“I watched her video and gosh, what can I say, it’s like those experts suggesting it’s better to buy a house than to rent one,” another blogger says, suggesting Tatala is too privileged to see that many people do not have the luxury to stop studying English because of linguistic hegemony.

“Since you decided not to study English in the future, why don’t you drop out of Harvard and come back?” another Weibo user wrote.

There were also people defending Tatala, suggesting that her point was not to discourage others from studying English: “What she expresses in the video is to use English as ‘a tool’ and not to reject a person because you reject their language,” one commenter wrote, with one netizen adding: “The ‘not learning English anymore’ part actually means she is no longer pursuing the cultural identity behind the language.”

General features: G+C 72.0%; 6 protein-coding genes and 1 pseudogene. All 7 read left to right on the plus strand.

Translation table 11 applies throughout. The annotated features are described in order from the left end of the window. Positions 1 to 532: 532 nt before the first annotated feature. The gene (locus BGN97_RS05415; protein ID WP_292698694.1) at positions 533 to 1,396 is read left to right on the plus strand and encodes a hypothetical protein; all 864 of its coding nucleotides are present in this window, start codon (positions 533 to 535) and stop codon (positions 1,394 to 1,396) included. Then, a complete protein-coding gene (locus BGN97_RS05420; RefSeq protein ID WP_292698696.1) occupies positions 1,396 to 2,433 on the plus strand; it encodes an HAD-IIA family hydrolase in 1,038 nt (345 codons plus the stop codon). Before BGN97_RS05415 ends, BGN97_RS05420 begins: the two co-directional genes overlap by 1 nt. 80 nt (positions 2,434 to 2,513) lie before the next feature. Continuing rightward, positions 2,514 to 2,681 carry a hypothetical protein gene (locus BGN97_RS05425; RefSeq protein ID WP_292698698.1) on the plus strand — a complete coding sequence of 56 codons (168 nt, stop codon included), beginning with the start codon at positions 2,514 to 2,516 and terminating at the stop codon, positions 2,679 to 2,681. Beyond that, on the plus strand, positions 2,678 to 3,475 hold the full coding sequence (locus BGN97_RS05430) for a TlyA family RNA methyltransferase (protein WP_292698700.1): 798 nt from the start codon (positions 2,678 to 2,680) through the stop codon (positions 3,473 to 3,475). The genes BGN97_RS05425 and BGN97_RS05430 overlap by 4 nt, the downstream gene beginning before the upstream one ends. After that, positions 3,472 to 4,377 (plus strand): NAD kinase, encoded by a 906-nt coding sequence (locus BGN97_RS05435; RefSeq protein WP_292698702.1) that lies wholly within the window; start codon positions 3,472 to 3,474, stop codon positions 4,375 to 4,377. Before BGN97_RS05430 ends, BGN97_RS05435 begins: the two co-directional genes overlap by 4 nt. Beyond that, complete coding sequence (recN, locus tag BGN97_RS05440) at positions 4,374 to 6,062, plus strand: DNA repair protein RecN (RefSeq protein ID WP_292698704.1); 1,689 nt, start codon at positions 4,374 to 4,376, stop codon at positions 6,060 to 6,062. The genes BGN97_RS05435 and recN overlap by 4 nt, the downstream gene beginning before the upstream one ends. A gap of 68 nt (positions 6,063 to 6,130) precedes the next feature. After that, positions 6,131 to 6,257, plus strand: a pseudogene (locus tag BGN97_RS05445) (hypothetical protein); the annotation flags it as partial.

Another person posted: “Some of the people here either have problems understanding or they just have bad intentions. ‘Not learning English anymore’ was just an opening line, what the vlogger is conveying here is the prejudice and discrimination in linguistics, which is a common phenomenon in the context of American culture. Ofcourse, we can’t deny the ‘privilege’ of the vlogger, but this doesn’t change the fact that she has come up with though-provoking content.”

“She is saying you should have pride in your mother tongue, she is not really saying you should not learn English. She’s at Harvard – ofcourse that’s not what she’s gonna say.”